Surprise: U.S. Cost Of Ripping Out And Replacing Huawei Gear Jumps From $1.8 To $5.6 Billion
from the patriotic-grift dept
So we’ve noted that a lot of the U.S. politician accusations that Huawei uses its network hardware to spy on Americans on behalf of the Chinese government are lacking in the evidence department. The company’s been on the receiving end of a sustained U.S. government ban based on accusations that have never actually been proven publicly, levied by a country (the United States) with a long, long history of doing exactly what it accuses Huawei of doing.
To be clear, Huawei is a terrible company. It has been happy to provide IT and telecom support to the Chinese government as it wages genocide against ethnic minorities. It has also been caught helping some African governments spy on the press and political opponents. And it may very well have helped the Chinese government spy on Americans. So it’s hard to feel too bad about the company.
At the same time, if you’re going to levy accusations (like “Huawei clearly spies on Americans”) you need to provide public evidence. And we haven’t. Eighteen months of investigations found nothing. That didn’t really matter much to the FCC (under Trump and Biden) or Congress, which ordered that U.S. ISPs and network operators rip out all Huawei gear and replace it to an estimated cost of $1.8 billion. Yet just a few years later, the actual cost to replace this gear has already ballooned to $5.8 billion and is likely to get higher:
“The FCC has told Congress that applications to The Secure and Trusted Communications Networks Reimbursement Program have generated requests totaling about $5.6 billion ? far more than the allocated funding. The program was established to reimburse providers with 10 million or fewer customers who must remove Huawei Technologies Company and ZTE equipment.”
That’s quite a windfall for companies not named Huawei, don’t you think?
My problem with these efforts has always been a nuanced one. I have no interest in defending a shitty global telecom gear maker with an atrocious human rights record which very well may be a proven to be a surveillance lackey for the Chinese government. Yet at the same time, domestic companies like Cisco have, for much of the last decade, leaned on unsubstantiated allegations of spying to shift market share in their favors. DC is flooded with lobbyists who can easily exploit both xenophobia and intelligence worries to their tactical advantage, then bury the need for evidence under ambiguous claims of national security:
“What happens is you get competitors who are able to gin up lawmakers who are already wound up about China,? said one Hill staffer who was not authorized to speak publicly about the matter. ?What they do is pull the string and see where the top spins.?
But some experts say these concerns are exaggerated. These experts note that much of Cisco?s own technology is manufactured in China.”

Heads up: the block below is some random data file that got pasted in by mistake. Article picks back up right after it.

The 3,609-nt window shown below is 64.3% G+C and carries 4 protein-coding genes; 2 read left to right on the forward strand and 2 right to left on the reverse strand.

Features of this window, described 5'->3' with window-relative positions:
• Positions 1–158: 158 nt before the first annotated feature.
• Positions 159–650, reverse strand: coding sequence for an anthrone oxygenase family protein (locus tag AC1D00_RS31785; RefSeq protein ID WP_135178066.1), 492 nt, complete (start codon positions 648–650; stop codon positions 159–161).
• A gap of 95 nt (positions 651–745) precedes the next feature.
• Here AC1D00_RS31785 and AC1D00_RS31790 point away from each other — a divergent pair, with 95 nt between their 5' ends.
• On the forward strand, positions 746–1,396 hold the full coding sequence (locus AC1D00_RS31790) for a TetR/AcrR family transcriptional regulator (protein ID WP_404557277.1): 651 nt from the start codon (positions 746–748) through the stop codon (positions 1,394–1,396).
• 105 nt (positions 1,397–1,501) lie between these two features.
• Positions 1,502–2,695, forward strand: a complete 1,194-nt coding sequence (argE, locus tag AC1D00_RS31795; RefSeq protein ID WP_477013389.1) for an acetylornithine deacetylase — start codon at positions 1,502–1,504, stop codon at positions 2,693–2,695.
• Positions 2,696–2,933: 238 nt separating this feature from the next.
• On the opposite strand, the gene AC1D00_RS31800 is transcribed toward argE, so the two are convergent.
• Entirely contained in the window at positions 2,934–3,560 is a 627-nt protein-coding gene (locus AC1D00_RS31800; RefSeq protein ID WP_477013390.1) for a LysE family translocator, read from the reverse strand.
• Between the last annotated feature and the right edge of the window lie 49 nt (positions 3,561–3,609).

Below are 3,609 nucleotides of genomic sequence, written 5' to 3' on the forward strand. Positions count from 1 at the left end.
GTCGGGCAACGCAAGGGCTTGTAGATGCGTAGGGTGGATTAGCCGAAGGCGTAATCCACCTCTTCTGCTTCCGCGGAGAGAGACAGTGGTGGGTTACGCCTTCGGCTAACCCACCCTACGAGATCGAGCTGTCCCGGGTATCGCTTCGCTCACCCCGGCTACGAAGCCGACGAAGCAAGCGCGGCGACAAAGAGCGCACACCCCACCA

So my problem here isn’t necessarily that Huawei doesn’t deserve what’s happening to it. My problem here is generally a lack of transparency in a process that’s heavily dictated by lobbyists, who can hide any need for evidence behind national security claims. This creates an environment where decisions are made on a “noble and patriotic basis” that wind up being beyond common sense, reproach, and oversight. That’s a nice breeding ground for fraud.
My other problem is the hypocrisy of a country that doesn’t believe in limitations on spying, complaining endlessly about spying, without modifying any of its own, very similar behaviors. AT&T has been proven to be directly tethered to the NSA to the point where it’s literally impossible to determine where one ends and the other begins. Yet were another country to ban AT&T from doing business there, the heads of the very same folks breathlessly concerned about surveillance ethics would explode. What makes us beyond reproach here? Our ethical track record?
And my third problem is that the almost myopic, focus on Huawei has been so massive, we’ve failed to take on numerous other privacy and security issues, whether that’s the lack of a meaningful federal privacy law, the rampant security and privacy issues inherent in the Internet of things space (where Chinese-made hardware is rampant), or election security with anywhere close to the same level of urgency. These all are equally important issues, all exploited by Chinese intelligence, that see a small fraction of the hand-wringing and action reserved for issues like Huawei.
Again, none of this is to defend Huawei or deny it’s a shitty company with dubious ethics. But the lack of transparency or skepticism creates an environment ripe for fraud and myopia by policymakers who act as if the entirety of their efforts is driven by the noblest and most patriotic of intentions. And, were I a betting man, I’d wager this whole rip and replace effort makes headlines for all the wrong reasons several years down the road.